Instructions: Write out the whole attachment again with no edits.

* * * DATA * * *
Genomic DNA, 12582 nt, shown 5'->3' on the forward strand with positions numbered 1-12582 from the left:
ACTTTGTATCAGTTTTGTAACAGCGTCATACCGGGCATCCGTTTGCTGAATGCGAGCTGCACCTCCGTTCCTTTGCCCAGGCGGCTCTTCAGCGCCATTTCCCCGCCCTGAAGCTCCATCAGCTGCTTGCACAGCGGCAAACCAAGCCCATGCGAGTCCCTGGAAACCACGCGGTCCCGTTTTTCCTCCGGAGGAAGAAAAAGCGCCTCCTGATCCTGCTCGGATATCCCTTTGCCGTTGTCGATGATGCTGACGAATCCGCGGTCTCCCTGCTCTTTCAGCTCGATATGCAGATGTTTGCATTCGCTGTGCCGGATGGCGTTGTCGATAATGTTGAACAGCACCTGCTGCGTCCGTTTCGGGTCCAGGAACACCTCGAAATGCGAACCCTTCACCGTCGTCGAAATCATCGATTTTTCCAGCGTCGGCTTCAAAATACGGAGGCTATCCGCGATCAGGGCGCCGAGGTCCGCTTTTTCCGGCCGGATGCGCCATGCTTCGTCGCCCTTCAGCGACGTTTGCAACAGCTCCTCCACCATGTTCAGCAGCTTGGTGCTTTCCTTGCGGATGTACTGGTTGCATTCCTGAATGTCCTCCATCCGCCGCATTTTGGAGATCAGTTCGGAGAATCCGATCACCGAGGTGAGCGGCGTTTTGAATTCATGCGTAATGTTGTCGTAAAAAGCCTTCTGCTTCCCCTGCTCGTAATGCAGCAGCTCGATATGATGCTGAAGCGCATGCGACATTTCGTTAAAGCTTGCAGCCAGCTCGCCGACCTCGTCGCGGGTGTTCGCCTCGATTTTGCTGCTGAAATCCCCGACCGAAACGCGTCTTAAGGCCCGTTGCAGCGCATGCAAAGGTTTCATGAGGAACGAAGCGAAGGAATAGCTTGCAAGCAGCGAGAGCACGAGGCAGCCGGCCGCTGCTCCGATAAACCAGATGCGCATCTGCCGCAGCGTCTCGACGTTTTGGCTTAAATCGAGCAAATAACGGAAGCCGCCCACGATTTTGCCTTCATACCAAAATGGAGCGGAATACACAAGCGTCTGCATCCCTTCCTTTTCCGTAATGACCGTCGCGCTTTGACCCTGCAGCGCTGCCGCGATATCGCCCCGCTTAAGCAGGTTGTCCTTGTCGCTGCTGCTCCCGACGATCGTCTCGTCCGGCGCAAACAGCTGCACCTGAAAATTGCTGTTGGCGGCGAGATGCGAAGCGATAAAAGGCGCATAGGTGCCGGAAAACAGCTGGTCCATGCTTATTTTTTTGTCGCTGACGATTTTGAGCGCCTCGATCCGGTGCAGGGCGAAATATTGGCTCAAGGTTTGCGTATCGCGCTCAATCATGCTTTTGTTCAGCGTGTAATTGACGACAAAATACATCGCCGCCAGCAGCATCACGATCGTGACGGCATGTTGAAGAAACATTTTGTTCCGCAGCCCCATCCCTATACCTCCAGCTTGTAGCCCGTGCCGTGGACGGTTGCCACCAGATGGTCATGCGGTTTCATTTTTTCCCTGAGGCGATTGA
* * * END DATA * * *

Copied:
Genomic DNA, 12582 nt, shown 5'->3' on the forward strand with positions numbered 1-12582 from the left:
ACTTTGTATCAGTTTTGTAACAGCGTCATACCGGGCATCCGTTTGCTGAATGCGAGCTGCACCTCCGTTCCTTTGCCCAGGCGGCTCTTCAGCGCCATTTCCCCGCCCTGAAGCTCCATCAGCTGCTTGCACAGCGGCAAACCAAGCCCATGCGAGTCCCTGGAAACCACGCGGTCCCGTTTTTCCTCCGGAGGAAGAAAAAGCGCCTCCTGATCCTGCTCGGATATCCCTTTGCCGTTGTCGATGATGCTGACGAATCCGCGGTCTCCCTGCTCTTTCAGCTCGATATGCAGATGTTTGCATTCGCTGTGCCGGATGGCGTTGTCGATAATGTTGAACAGCACCTGCTGCGTCCGTTTCGGGTCCAGGAACACCTCGAAATGCGAACCCTTCACCGTCGTCGAAATCATCGATTTTTCCAGCGTCGGCTTCAAAATACGGAGGCTATCCGCGATCAGGGCGCCGAGGTCCGCTTTTTCCGGCCGGATGCGCCATGCTTCGTCGCCCTTCAGCGACGTTTGCAACAGCTCCTCCACCATGTTCAGCAGCTTGGTGCTTTCCTTGCGGATGTACTGGTTGCATTCCTGAATGTCCTCCATCCGCCGCATTTTGGAGATCAGTTCGGAGAATCCGATCACCGAGGTGAGCGGCGTTTTGAATTCATGCGTAATGTTGTCGTAAAAAGCCTTCTGCTTCCCCTGCTCGTAATGCAGCAGCTCGATATGATGCTGAAGCGCATGCGACATTTCGTTAAAGCTTGCAGCCAGCTCGCCGACCTCGTCGCGGGTGTTCGCCTCGATTTTGCTGCTGAAATCCCCGACCGAAACGCGTCTTAAGGCCCGTTGCAGCGCATGCAAAGGTTTCATGAGGAACGAAGCGAAGGAATAGCTTGCAAGCAGCGAGAGCACGAGGCAGCCGGCCGCTGCTCCGATAAACCAGATGCGCATCTGCCGCAGCGTCTCGACGTTTTGGCTTAAATCGAGCAAATAACGGAAGCCGCCCACGATTTTGCCTTCATACCAAAATGGAGCGGAATACACAAGCGTCTGCATCCCTTCCTTTTCCGTAATGACCGTCGCGCTTTGACCCTGCAGCGCTGCCGCGATATCGCCCCGCTTAAGCAGGTTGTCCTTGTCGCTGCTGCTCCCGACGATCGTCTCGTCCGGCGCAAACAGCTGCACCTGAAAATTGCTGTTGGCGGCGAGATGCGAAGCGATAAAAGGCGCATAGGTGCCGGAAAACAGCTGGTCCATGCTTATTTTTTTGTCGCTGACGATTTTGAGCGCCTCGATCCGGTGCAGGGCGAAATATTGGCTCAAGGTTTGCGTATCGCGCTCAATCATGCTTTTGTTCAGCGTGTAATTGACGACAAAATACATCGCCGCCAGCAGCATCACGATCGTGACGGCATGTTGAAGAAACATTTTGTTCCGCAGCCCCATCCCTATACCTCCAGCTTGTAGCCCGTGCCGTGGACGGTTGCCACCAGATGGTCATGCGGTTTCATTTTTTCCCTGAGGCGATTGA